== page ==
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July 28, 2010

Drum, Sequencer, Debounce


1. Drum (DRM)
The Drum instruction allows you to create up to 200 steps of repetitive control for
up to 16 discreet or Boolean outputs. Each step can be triggered automatically based on
a specified duration and/or event. The easiest way to visualize this concept is via a
physical drum rotating at a constant rate. The drum has a pattern of pegs on it that act
like contacts. When the drum is enabled, wipers, acting as output contacts, move across
the drum surface and react to the pegs (peg = on, no peg = off). Each step has a certain
pattern of pegs to produce a specific process step.

The digital Drum works the same way. You just set the time unit (speed of
rotation) and choose your output tags for up to 16 outputs. Then select which outputs
you want on or off for each step. Additionally, you must choose how the instruction will
decide to move to the following step. The decision can be based on how long that step
has been executed (Duration) or you can tell it to wait for a Boolean tag to switch from 0
to 1 (Event).

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2. Sequencer (SEQ)
This instruction allows one to perform complex repetitive processes of up to 200
steps. The Sequencer has the same functionality of the drum instruction but has the
ability to set values to Integers and Numerical Tags, as well as Boolean bits. As before,
step progression can be based on Duration and/or event.
The example depicted below represents a paint line in a manufacturing facility.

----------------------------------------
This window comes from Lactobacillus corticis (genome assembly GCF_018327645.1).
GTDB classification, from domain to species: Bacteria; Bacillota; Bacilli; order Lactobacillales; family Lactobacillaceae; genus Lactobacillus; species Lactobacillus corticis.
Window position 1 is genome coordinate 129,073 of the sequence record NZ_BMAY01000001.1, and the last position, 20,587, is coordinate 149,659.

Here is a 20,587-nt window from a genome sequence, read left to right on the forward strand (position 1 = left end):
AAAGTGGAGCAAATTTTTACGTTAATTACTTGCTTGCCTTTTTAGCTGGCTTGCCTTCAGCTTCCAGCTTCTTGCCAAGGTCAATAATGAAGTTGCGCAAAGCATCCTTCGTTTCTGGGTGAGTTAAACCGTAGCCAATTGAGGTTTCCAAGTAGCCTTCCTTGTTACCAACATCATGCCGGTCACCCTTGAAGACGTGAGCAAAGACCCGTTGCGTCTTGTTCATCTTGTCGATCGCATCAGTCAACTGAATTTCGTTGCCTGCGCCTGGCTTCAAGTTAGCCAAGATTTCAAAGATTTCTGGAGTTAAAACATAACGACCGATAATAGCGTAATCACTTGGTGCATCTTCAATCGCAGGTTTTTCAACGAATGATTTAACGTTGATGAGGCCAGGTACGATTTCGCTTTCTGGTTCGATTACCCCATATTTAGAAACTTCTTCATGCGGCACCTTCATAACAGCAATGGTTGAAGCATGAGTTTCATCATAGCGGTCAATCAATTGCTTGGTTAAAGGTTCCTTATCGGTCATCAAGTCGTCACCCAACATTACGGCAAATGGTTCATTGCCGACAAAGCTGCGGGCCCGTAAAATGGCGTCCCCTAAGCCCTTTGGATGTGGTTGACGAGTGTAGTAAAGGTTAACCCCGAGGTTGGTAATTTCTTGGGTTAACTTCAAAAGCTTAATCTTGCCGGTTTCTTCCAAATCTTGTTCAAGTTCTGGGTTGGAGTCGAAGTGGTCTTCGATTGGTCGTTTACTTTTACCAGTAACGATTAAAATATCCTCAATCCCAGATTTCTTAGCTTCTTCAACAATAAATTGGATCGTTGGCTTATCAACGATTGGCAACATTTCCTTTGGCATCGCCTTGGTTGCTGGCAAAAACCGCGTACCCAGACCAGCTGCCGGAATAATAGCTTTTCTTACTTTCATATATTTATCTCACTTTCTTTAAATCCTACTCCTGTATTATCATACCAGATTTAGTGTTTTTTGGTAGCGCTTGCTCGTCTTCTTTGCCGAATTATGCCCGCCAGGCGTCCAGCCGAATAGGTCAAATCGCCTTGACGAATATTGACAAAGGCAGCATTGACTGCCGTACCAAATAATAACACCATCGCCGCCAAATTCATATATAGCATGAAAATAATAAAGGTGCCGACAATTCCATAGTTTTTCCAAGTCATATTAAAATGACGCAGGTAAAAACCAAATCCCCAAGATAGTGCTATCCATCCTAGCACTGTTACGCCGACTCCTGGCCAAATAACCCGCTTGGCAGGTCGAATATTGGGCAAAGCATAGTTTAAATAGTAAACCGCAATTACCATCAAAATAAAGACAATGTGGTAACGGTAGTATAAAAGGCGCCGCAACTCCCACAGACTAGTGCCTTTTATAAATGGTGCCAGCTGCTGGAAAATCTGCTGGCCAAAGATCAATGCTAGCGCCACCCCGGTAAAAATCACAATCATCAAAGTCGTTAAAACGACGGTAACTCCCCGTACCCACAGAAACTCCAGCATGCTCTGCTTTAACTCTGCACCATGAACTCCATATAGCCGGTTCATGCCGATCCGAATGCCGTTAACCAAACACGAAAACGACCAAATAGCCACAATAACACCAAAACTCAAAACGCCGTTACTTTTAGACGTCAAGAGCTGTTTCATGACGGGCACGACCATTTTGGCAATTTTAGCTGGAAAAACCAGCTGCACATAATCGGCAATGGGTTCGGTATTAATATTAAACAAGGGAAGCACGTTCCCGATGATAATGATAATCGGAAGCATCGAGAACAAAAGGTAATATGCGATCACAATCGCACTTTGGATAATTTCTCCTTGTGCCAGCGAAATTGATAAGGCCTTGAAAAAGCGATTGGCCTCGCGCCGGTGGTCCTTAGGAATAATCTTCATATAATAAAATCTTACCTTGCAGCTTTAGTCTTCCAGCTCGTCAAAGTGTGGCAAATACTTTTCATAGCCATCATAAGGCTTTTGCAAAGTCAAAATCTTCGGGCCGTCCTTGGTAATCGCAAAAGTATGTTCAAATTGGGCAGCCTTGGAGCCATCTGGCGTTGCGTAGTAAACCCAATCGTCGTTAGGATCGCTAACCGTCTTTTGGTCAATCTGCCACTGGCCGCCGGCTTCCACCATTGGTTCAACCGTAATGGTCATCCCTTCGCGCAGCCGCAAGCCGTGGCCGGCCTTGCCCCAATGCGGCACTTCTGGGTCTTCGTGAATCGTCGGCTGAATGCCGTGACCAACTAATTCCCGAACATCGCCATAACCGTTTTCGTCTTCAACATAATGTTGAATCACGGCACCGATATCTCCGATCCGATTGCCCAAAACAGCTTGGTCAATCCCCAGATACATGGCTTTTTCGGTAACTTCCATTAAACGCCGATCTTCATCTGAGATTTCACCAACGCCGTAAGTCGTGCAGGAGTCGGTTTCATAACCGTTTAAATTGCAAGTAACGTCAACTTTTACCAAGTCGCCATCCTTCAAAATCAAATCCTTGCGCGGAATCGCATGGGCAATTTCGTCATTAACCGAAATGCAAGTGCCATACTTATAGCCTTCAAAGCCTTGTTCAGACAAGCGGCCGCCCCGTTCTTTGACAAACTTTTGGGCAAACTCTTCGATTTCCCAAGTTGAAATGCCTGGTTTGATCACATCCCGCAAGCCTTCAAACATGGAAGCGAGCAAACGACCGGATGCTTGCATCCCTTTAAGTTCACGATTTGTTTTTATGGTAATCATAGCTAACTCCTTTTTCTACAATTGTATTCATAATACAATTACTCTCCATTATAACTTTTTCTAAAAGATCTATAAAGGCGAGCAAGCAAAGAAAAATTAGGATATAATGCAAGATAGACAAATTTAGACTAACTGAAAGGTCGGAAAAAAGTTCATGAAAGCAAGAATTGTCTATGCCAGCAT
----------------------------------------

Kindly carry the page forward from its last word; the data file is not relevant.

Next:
Here, the sequence is based on step duration. At each step values are written to a
number of output tags representing various components in the production line. Their
start and end values have been specified to control things such as oven temp and part
rotation. As the product moves down the line, each step is activated for its specified
duration until the end of the sequence. It can then be reset and start at step one for the
next item.

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3. Debounce (DBN)
The debounce instruction is useful in when a particular output from the PAC
needs a small delay before reacting to a bouncing input. You may be familiar with the
term chatter for this situation, it is synonymous with bounce. Both terms refer to a high
frequency On/Off oscillation for a very short period of time when a physical contact is
opened or closed. If this oscillating input is used to control a real world device such as a
motor starter, the chatter could cause damage to the starter’s contacts.

The debounce coil allows you to choose the output tag. And how much delay
there should be before the output responds to a chattering input. See the example below
for On-Delay and Off-Delay as they would act in a real application.

techcorner.quantumautomation.com | 4400 East La Palma Ave. Anaheim, CA 92807. | P: 714-854-0800. | F: 714-854-0803